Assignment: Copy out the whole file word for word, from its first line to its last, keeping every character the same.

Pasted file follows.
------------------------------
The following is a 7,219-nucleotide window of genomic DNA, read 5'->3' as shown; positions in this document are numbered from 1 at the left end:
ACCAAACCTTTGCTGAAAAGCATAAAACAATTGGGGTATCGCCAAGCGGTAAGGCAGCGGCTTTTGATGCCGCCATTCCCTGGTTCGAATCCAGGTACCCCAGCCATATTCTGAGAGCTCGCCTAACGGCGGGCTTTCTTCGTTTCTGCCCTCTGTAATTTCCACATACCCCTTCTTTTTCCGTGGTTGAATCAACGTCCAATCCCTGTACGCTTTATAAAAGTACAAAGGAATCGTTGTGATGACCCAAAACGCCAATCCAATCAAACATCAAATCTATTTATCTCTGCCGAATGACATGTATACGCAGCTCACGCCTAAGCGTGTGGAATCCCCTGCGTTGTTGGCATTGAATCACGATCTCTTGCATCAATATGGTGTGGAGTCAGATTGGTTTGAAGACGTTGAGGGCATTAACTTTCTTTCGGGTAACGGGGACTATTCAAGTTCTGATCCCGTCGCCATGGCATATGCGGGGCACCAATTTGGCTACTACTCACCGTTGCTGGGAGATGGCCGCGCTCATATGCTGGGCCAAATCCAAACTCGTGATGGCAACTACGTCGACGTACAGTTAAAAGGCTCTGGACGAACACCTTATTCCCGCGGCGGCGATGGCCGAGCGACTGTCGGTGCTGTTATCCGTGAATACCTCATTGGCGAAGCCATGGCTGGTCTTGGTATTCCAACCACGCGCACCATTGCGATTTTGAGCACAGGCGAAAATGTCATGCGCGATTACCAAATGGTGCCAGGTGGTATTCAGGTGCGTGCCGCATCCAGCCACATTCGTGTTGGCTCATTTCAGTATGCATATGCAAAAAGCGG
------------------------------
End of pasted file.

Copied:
The following is a 7,219-nucleotide window of genomic DNA, read 5'->3' as shown; positions in this document are numbered from 1 at the left end:
ACCAAACCTTTGCTGAAAAGCATAAAACAATTGGGGTATCGCCAAGCGGTAAGGCAGCGGCTTTTGATGCCGCCATTCCCTGGTTCGAATCCAGGTACCCCAGCCATATTCTGAGAGCTCGCCTAACGGCGGGCTTTCTTCGTTTCTGCCCTCTGTAATTTCCACATACCCCTTCTTTTTCCGTGGTTGAATCAACGTCCAATCCCTGTACGCTTTATAAAAGTACAAAGGAATCGTTGTGATGACCCAAAACGCCAATCCAATCAAACATCAAATCTATTTATCTCTGCCGAATGACATGTATACGCAGCTCACGCCTAAGCGTGTGGAATCCCCTGCGTTGTTGGCATTGAATCACGATCTCTTGCATCAATATGGTGTGGAGTCAGATTGGTTTGAAGACGTTGAGGGCATTAACTTTCTTTCGGGTAACGGGGACTATTCAAGTTCTGATCCCGTCGCCATGGCATATGCGGGGCACCAATTTGGCTACTACTCACCGTTGCTGGGAGATGGCCGCGCTCATATGCTGGGCCAAATCCAAACTCGTGATGGCAACTACGTCGACGTACAGTTAAAAGGCTCTGGACGAACACCTTATTCCCGCGGCGGCGATGGCCGAGCGACTGTCGGTGCTGTTATCCGTGAATACCTCATTGGCGAAGCCATGGCTGGTCTTGGTATTCCAACCACGCGCACCATTGCGATTTTGAGCACAGGCGAAAATGTCATGCGCGATTACCAAATGGTGCCAGGTGGTATTCAGGTGCGTGCCGCATCCAGCCACATTCGTGTTGGCTCATTTCAGTATGCATATGCAAAAAGCGG